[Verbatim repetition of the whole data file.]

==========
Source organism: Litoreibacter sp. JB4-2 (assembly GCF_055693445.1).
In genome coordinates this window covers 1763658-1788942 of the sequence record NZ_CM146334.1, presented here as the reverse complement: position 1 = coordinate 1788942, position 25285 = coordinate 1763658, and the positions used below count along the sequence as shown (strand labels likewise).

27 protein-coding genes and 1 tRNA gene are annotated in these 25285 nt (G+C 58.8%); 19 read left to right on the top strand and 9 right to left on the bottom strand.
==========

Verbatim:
Source organism: Litoreibacter sp. JB4-2 (assembly GCF_055693445.1).
In genome coordinates this window covers 1763658-1788942 of the sequence record NZ_CM146334.1, presented here as the reverse complement: position 1 = coordinate 1788942, position 25285 = coordinate 1763658, and the positions used below count along the sequence as shown (strand labels likewise).

27 protein-coding genes and 1 tRNA gene are annotated in these 25285 nt (G+C 58.8%); 19 read left to right on the top strand and 9 right to left on the bottom strand.